The Most Timeless Hairstyle (and How to Get It)

Over the years, the Afro has taken on different shapes, sizes, lengths, and meanings. But if one thing remains constant it's the fact that no matter who is donning it, it's a fittingly bold way to express your personality. See our favorite Afros of all time and get tips on how you can foster your own.

Most Popular

The history of the Afro hairstyle is as varied as the style itself—in the '60s and '70s, the hairstyle spoke to the political and social mood of the civil rights movement, during which African-Americans embraced the mantra "black is beautiful" and, in celebration of their heritage, began to embrace the natural texture of their hair, forgoing chemical straighteners. (The word Afro derives from the term Afro-American.)

Advertisement - Continue Reading Below

The most fashionable shapes and styles of Afros have evolved many times over in the years since then, but never has the style been more ingrained in mainstream culture than it is now, making frequent appearances on runways, red carpets, fashion editorials, and on film and television.

i-D senior fashion editor Julia Sarr-Jamois is often photographed because of her eclectic style and fun, free-flowing curls. She's pictured here after the Hermès show during Paris Fashion Week, fall/winter 2016.
Most Popular

If you're considering growing out an Afro or if you already have one, here are some tips that will help you kick off (or maintain) a stellar look. While you take notes, check out some of the best 'fros that span decades.

Tip No. 1: Change Up Your Tools

If you are currently using small-tooth combs, put them down! Instead, go for wide-tooth combs or picks.

Detangle hair with a wide-tooth comb and conditioner, that way curls will be moisturized and stretched when they air dry. Divide hair into sections and comb from the ends toward the root— this process will help diffuse tangles and kinks from the source, so you don't have to yank them out with the comb.

Sly Stone of the musical group Sly and the Family Stone wears his Afro in a dome-like shape, while in the swinging Hatchetts Club in London.
Singer, model, and writer Marsha Hunt in 1969. She always wore her hair natural in photo shoots, which went against the conventional beauty standards of long, straight hair at the time.
Advertisement - Continue Reading Below

Tip No. 2: Don't Wash Too Often

Build a regimen that focuses less on cleansing and more on conditioning, since coarse, curly hair is weakened when stripped of its natural oils. Cleanse once a week (use a conditioning wash for added moisture!) and apply a deep conditioner every other week, or once a month, depending on how dry your hair gets.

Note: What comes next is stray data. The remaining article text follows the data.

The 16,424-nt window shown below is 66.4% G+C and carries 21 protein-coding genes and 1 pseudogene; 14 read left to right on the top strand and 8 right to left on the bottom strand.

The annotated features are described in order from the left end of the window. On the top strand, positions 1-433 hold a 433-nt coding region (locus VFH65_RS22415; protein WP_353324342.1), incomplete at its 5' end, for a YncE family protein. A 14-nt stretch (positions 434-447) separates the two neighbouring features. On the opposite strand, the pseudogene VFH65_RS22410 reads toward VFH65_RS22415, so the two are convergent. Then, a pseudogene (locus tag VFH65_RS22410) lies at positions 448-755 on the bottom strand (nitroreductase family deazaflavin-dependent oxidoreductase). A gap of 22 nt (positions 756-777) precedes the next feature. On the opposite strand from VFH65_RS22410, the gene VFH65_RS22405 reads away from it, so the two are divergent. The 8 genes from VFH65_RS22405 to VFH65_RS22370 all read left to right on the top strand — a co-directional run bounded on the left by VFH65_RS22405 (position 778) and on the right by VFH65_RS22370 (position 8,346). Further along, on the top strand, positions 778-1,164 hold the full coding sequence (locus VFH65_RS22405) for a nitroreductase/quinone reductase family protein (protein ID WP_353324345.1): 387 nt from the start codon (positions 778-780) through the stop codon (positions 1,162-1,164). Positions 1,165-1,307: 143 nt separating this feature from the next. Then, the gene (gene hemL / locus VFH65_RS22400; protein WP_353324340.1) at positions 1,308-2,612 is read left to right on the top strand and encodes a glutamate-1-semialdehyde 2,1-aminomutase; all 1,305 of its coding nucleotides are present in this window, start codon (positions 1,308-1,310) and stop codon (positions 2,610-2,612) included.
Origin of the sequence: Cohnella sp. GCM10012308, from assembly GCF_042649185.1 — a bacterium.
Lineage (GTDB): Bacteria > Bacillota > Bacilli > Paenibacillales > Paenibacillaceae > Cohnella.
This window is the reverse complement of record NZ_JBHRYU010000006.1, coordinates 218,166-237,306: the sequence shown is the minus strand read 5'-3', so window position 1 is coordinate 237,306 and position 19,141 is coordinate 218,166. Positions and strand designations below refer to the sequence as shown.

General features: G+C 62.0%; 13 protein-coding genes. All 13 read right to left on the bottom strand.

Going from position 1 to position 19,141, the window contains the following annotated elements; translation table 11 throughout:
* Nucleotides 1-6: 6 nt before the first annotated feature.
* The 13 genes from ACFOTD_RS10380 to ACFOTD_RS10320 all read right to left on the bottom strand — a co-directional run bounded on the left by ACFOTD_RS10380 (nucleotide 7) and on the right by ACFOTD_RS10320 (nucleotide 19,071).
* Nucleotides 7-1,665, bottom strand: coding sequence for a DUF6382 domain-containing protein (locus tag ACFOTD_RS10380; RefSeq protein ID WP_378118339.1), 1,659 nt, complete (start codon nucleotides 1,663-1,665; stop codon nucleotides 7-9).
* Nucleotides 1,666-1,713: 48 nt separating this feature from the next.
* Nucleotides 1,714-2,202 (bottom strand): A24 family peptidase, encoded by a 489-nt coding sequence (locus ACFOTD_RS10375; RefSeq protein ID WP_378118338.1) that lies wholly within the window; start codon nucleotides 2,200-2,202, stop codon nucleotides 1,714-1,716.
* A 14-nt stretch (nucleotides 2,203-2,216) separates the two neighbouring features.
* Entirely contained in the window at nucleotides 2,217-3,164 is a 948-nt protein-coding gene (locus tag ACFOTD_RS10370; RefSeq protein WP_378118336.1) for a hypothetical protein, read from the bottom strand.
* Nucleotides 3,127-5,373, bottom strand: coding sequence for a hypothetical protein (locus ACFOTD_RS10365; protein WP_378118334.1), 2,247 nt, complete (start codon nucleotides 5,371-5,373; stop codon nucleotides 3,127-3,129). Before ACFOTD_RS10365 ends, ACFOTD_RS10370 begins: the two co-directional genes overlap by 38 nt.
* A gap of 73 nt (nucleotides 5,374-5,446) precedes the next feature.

Advertisement - Continue Reading Below
Political activist Angela Davis, seen here in 1969, is still noted today for her signature style of Afro.

Tip No. 3: Use Your Favorite Oil and Butters

If you haven't noticed already, one of the most important factors in maintaining an Afro is a lot of hydration. Find a good, natural essential oil or butter such as coconut, jojoba, olive oils, or shea butter and integrate them into your regimen.

Create a deep conditioning mask with olive oil, or add coconut oil post-wash—whatever you do, just keep up with it so your Afro doesn't dehydrate and deflate. 

Singer Kelis in 2000. She is known for experimenting with different colors and textures in her hair.

Tip No. 4: Get It Shaped

As an Afro grows, the shape can change (for example, getting longer in the back rather than the front), which you can fix by getting your ends trimmed every six months. But a cool cut can also add great dimension to your Afro—go for a TWA (otherwise known as a teeny weeny Afro) with tapered sides, or get a geometrically designed undercut by the nape of your neck. 

Singer Nina Simone during a performance in 1967—she often had a teeny weeny Afro, which she decorated with jewels, headbands, and headwraps.
Lenny Kravitz at the American Music Awards in 2002. He's gone through many phases of hairstyles, including dreds and straightened coifs, but he's most known for his Afro look.
Solange Knowles in New Orleans on her wedding day. Knowles is often referenced for her hair, makeup, and fashion—for good reason!
Most Popular
Dante de Blasio, son of New York mayor Bill de Blasio, has made headlines with his full 'fro (which we love!). Here he is celebrating New Year's Eve in 2014.

Tip No. 5: Get Creative With Your Style

If you've grown out your hair for an Afro, you can still style it lots of different ways. Give it more body with looser curls by doing a two-strand twist-out or add a front crown braid right at the hairline (which is basically the DIY version of a headband!). Add highlights or a high-fashion pastel color with hair dye—but be sure to consult a professional colorist before going this route. 

Model Michael Lockley, who updated his look with a honey-blond color, outside of the Missoni fall/winter 2016 show during Milan Men's Fashion Week.
Jillian Harvey of the music duo Lion Babe, performing (and swinging her long, amazing hair) at Coachella 2016 in Indio, California.
More from sweet: